JUN 20, 2024 3:00 AM PDT

A New Strategy for the Selective Elimination of Blood Cancer Cells

WRITTEN BY: Katie Kokolus

Leukemia, a cancer that develops in the blood, often in bone marrow, produces abnormal cells throughout the bloodstream.  Experts estimate over 62,000 new cases of leukemia and over 23,000 deaths from the disease in 2024. 

Hematopoietic stem cell transplantation (HSCT), a procedure involving replacing a patient’s stem cells with healthy stem cells, can successfully treat patients with leukemia.  The transplanted stem cells form blood cells, which include immune cells.  If successful, the new, healthy stem cells will reconstitute the patient’s blood supply.  However, a significant clinical challenge arises after the transplant. Unhealthy cells, particularly quiescent cancer cells, can survive the treatment, leading to a high likelihood of recurrence.  Current standard-of-care procedures involve non-specific chemotherapies that act on proliferating cells, sparing normal cells but not effectively targeting these quiescent cancer cells. 

Some hematopoietic cancers have benefited from antigen-specific cell depleting therapies consisting of monoclonal antibodies that target and eliminate B cells, the immune cells that make antibodies.  However, finding suitable targets for other blood cancer subsets has posed a significant challenge.  These subsets often have unique characteristics and markers that make them difficult to target specifically, necessitating the development of innovative and tailored treatment approaches. 

Addressing the clinical challenge of developing treatment approaches targeting malignant cells while sparing newly transplanted healthy stem cells, a recent study in Nature introduced an innovative regimen. This novel approach involves an antibody-drug conjugate (ADC) administered with HSCT with specially engineered stem cells, promising a new era in blood cancer treatment.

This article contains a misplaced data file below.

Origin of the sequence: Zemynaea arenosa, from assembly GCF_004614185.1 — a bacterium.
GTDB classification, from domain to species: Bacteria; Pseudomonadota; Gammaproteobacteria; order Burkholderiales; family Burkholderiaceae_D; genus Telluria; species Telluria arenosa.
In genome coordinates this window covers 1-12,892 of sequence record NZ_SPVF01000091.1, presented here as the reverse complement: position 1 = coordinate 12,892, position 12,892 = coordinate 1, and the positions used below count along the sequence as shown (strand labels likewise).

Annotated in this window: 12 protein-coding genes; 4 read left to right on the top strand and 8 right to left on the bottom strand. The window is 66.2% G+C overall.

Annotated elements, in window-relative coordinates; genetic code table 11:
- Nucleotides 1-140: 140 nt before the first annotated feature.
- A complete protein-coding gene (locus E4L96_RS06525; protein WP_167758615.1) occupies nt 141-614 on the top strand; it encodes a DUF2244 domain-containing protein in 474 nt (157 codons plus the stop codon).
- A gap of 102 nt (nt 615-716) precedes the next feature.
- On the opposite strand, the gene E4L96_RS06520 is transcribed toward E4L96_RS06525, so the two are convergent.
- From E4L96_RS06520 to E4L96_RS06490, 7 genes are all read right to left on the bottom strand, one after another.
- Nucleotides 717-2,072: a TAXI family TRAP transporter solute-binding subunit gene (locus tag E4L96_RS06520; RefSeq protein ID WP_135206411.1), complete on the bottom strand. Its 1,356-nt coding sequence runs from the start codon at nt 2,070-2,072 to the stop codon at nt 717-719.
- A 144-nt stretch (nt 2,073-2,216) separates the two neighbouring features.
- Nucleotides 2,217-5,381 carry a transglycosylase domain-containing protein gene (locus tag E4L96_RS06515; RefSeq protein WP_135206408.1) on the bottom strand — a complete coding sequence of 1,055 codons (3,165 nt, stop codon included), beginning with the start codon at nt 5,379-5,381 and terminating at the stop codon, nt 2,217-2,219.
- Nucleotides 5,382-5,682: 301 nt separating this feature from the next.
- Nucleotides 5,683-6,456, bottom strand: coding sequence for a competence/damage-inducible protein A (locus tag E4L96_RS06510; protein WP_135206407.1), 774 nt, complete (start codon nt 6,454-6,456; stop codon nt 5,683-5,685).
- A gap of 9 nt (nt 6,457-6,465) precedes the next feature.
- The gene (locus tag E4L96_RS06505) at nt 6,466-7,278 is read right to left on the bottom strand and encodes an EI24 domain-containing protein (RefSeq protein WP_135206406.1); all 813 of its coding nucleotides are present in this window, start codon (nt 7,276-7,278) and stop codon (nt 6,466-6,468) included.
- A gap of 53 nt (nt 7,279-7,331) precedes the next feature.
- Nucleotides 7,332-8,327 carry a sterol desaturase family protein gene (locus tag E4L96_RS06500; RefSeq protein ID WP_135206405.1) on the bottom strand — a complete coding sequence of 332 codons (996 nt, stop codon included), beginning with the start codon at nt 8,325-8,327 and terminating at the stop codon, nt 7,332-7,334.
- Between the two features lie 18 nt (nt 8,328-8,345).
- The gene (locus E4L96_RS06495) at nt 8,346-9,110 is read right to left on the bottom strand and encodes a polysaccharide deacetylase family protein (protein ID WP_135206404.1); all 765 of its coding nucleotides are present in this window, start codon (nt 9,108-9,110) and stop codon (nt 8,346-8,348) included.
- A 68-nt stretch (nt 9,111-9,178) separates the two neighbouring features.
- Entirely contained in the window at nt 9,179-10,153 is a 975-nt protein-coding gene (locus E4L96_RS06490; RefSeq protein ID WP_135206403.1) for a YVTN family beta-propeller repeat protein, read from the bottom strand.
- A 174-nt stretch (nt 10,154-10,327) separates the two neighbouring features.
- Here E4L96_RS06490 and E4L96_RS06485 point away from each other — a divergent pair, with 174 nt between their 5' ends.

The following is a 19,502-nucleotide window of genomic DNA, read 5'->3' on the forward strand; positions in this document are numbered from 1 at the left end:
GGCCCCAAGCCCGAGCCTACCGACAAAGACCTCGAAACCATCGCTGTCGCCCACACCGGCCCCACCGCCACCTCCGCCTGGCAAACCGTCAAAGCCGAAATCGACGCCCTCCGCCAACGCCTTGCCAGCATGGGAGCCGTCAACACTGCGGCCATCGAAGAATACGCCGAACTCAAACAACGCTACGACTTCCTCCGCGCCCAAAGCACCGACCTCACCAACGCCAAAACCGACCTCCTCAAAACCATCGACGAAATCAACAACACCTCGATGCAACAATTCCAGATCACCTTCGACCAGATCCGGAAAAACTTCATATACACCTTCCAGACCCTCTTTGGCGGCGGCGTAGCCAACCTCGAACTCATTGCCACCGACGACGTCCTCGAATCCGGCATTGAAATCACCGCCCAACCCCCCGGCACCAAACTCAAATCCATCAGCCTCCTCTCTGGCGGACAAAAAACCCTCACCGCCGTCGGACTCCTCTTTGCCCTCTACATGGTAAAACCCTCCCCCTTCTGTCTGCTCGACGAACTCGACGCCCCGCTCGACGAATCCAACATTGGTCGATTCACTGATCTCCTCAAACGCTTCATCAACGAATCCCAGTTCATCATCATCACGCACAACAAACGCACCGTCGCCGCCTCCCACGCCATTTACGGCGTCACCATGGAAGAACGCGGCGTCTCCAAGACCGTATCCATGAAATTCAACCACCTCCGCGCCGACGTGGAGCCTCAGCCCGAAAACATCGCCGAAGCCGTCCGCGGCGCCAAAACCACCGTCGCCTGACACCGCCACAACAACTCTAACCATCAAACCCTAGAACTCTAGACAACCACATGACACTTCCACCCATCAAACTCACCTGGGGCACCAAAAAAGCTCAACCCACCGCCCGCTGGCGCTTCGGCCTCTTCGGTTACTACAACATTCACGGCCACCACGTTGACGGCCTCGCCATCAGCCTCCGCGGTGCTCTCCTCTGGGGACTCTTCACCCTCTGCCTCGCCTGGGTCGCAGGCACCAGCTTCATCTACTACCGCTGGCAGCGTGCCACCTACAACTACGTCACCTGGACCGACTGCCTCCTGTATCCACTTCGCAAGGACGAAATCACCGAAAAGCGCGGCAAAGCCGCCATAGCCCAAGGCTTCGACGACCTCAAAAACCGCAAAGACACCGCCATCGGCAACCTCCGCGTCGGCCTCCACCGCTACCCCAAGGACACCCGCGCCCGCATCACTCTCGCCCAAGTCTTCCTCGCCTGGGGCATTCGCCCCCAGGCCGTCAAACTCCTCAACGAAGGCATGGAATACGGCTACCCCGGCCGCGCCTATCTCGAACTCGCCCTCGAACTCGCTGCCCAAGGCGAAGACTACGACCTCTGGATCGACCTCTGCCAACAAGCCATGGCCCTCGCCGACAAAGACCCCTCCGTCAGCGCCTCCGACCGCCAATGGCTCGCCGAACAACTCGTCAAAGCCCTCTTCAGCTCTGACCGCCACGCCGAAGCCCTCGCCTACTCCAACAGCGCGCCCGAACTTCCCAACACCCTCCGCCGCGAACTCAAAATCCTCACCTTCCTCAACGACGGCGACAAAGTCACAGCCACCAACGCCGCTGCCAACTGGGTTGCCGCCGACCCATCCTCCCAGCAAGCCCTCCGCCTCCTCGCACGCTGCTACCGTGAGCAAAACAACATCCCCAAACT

ADCs couple a monoclonal antibody to a drug into a single complex.  The monoclonal antibody directs the complex to a specific receptor found on the target cell, thus bringing the drug into close contact with the target while limiting harm to cells that don’t express the specific molecule. 

The study's ADC targets CD45, a marker known as “pan-hematopoietic” because it is found on all blood cells, including stem cells, healthy and malignant. Importantly, other cells outside of the blood system do not express CD45.  The CD45-targeting ADC works by binding to the CD45 marker on the surface of the blood cells, which triggers the release of the drug payload, leading to the death of the targeted cells.  Thus, the ADC identifys and kills blood cells, essentially allowing a full depletion of the blood system. 

The treatment regimen also involves a HSCT with stem cells engineered to resist the CD45-targeting ADC.  The process of stem cell engineering involves genetically modifying the donor stem cells by slightly changing the CD45 molecule.  This modification is done in such a way that the CD45-targeting ACD, therefore, cannot recognize the engineered cells, sparing them from being attacked by the drug treatment. This innovative approach ensures the survival of the newly transplanted hematopoietic system. 

If successfully translated, this strategy could allow for the selective elimination of diseased leukemia cells while allowing a newly transplanted hematopoietic system to survive.  The authors suggest that this approach could be practical for various blood cancers and potentially other diseases, opening up new avenues for research and patient care.                    


Sources: NEJM (Copelan), NEJM (June), Nature

About the Author
Doctorate (PhD)
I received a PhD in Tumor Immunology from SUNY Buffalo and BS and MS degrees from Duquesne University. I also completed a postdoc fellowship at the Penn State College of Medicine. I am interested in developing novel strategies to improve the efficacy of immunotherapies used to extend cancer survivorship.
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